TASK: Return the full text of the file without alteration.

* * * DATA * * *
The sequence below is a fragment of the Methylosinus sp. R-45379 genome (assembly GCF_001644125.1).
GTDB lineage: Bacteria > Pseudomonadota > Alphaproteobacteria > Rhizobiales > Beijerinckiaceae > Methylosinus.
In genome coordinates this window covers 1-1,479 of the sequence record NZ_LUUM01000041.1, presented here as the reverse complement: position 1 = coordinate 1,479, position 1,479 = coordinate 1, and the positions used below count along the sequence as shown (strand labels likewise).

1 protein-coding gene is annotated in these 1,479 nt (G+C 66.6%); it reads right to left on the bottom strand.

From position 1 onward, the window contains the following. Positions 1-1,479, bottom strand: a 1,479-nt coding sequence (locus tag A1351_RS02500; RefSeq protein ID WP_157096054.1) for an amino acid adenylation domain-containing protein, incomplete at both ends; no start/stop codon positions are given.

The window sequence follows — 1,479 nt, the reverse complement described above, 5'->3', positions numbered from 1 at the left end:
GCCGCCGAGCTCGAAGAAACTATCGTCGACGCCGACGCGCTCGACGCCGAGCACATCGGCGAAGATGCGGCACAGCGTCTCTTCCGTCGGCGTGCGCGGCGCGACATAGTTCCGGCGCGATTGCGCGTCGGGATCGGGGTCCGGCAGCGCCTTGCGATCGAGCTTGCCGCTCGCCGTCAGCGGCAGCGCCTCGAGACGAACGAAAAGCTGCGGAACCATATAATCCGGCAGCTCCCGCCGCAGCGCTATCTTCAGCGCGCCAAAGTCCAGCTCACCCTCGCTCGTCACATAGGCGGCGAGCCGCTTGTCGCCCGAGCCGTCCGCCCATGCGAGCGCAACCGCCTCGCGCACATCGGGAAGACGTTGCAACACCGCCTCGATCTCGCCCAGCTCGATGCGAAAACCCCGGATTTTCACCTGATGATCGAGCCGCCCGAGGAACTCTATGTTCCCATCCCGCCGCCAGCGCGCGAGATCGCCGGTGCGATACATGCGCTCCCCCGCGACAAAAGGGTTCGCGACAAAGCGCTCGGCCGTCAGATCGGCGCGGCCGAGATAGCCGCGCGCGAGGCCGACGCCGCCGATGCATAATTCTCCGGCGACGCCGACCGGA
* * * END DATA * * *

The sequence below is a fragment of the Methylosinus sp. R-45379 genome (assembly GCF_001644125.1).
GTDB lineage: Bacteria > Pseudomonadota > Alphaproteobacteria > Rhizobiales > Beijerinckiaceae > Methylosinus.
In genome coordinates this window covers 1-1,479 of the sequence record NZ_LUUM01000041.1, presented here as the reverse complement: position 1 = coordinate 1,479, position 1,479 = coordinate 1, and the positions used below count along the sequence as shown (strand labels likewise).

1 protein-coding gene is annotated in these 1,479 nt (G+C 66.6%); it reads right to left on the bottom strand.

From position 1 onward, the window contains the following. Positions 1-1,479, bottom strand: a 1,479-nt coding sequence (locus tag A1351_RS02500; RefSeq protein ID WP_157096054.1) for an amino acid adenylation domain-containing protein, incomplete at both ends; no start/stop codon positions are given.

The window sequence follows — 1,479 nt, the reverse complement described above, 5'->3', positions numbered from 1 at the left end:
GCCGCCGAGCTCGAAGAAACTATCGTCGACGCCGACGCGCTCGACGCCGAGCACATCGGCGAAGATGCGGCACAGCGTCTCTTCCGTCGGCGTGCGCGGCGCGACATAGTTCCGGCGCGATTGCGCGTCGGGATCGGGGTCCGGCAGCGCCTTGCGATCGAGCTTGCCGCTCGCCGTCAGCGGCAGCGCCTCGAGACGAACGAAAAGCTGCGGAACCATATAATCCGGCAGCTCCCGCCGCAGCGCTATCTTCAGCGCGCCAAAGTCCAGCTCACCCTCGCTCGTCACATAGGCGGCGAGCCGCTTGTCGCCCGAGCCGTCCGCCCATGCGAGCGCAACCGCCTCGCGCACATCGGGAAGACGTTGCAACACCGCCTCGATCTCGCCCAGCTCGATGCGAAAACCCCGGATTTTCACCTGATGATCGAGCCGCCCGAGGAACTCTATGTTCCCATCCCGCCGCCAGCGCGCGAGATCGCCGGTGCGATACATGCGCTCCCCCGCGACAAAAGGGTTCGCGACAAAGCGCTCGGCCGTCAGATCGGCGCGGCCGAGATAGCCGCGCGCGAGGCCGACGCCGCCGATGCATAATTCTCCGGCGACGCCGACCGGA